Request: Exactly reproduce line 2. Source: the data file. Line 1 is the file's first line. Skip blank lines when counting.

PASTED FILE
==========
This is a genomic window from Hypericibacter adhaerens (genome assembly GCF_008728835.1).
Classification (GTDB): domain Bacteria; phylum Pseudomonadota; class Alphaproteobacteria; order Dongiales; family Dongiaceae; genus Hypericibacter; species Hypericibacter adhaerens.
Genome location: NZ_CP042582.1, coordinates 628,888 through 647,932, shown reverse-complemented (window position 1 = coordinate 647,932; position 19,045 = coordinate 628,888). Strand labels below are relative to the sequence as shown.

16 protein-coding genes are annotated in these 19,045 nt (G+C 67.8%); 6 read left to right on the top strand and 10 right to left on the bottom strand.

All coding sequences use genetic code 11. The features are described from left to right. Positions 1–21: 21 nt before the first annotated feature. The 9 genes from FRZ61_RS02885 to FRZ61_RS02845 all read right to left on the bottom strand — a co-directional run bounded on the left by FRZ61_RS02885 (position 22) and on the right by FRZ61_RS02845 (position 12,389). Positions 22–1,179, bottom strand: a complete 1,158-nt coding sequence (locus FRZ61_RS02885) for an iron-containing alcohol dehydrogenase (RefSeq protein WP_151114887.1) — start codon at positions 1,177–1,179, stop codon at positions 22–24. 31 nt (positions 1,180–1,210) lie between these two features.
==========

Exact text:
Classification (GTDB): domain Bacteria; phylum Pseudomonadota; class Alphaproteobacteria; order Dongiales; family Dongiaceae; genus Hypericibacter; species Hypericibacter adhaerens.